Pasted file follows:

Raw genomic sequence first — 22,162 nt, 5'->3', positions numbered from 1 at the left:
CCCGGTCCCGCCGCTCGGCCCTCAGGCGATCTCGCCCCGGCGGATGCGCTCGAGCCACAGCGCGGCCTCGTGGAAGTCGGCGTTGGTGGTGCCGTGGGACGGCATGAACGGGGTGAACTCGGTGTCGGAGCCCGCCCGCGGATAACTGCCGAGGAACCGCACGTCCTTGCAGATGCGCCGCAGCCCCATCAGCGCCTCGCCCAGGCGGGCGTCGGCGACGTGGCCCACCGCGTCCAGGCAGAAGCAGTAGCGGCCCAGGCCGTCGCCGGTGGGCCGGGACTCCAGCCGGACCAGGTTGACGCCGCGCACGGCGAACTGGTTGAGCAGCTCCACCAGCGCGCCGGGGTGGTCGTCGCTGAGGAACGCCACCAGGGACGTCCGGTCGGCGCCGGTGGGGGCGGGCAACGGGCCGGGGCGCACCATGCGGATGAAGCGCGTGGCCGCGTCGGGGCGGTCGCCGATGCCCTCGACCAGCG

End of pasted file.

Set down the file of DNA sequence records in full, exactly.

Raw genomic sequence first — 22,162 nt, 5'->3', positions numbered from 1 at the left:
CCCGGTCCCGCCGCTCGGCCCTCAGGCGATCTCGCCCCGGCGGATGCGCTCGAGCCACAGCGCGGCCTCGTGGAAGTCGGCGTTGGTGGTGCCGTGGGACGGCATGAACGGGGTGAACTCGGTGTCGGAGCCCGCCCGCGGATAACTGCCGAGGAACCGCACGTCCTTGCAGATGCGCCGCAGCCCCATCAGCGCCTCGCCCAGGCGGGCGTCGGCGACGTGGCCCACCGCGTCCAGGCAGAAGCAGTAGCGGCCCAGGCCGTCGCCGGTGGGCCGGGACTCCAGCCGGACCAGGTTGACGCCGCGCACGGCGAACTGGTTGAGCAGCTCCACCAGCGCGCCGGGGTGGTCGTCGCTGAGGAACGCCACCAGGGACGTCCGGTCGGCGCCGGTGGGGGCGGGCAACGGGCCGGGGCGCACCATGCGGATGAAGCGCGTGGCCGCGTCGGGGCGGTCGCCGATGCCCTCGACCAGCG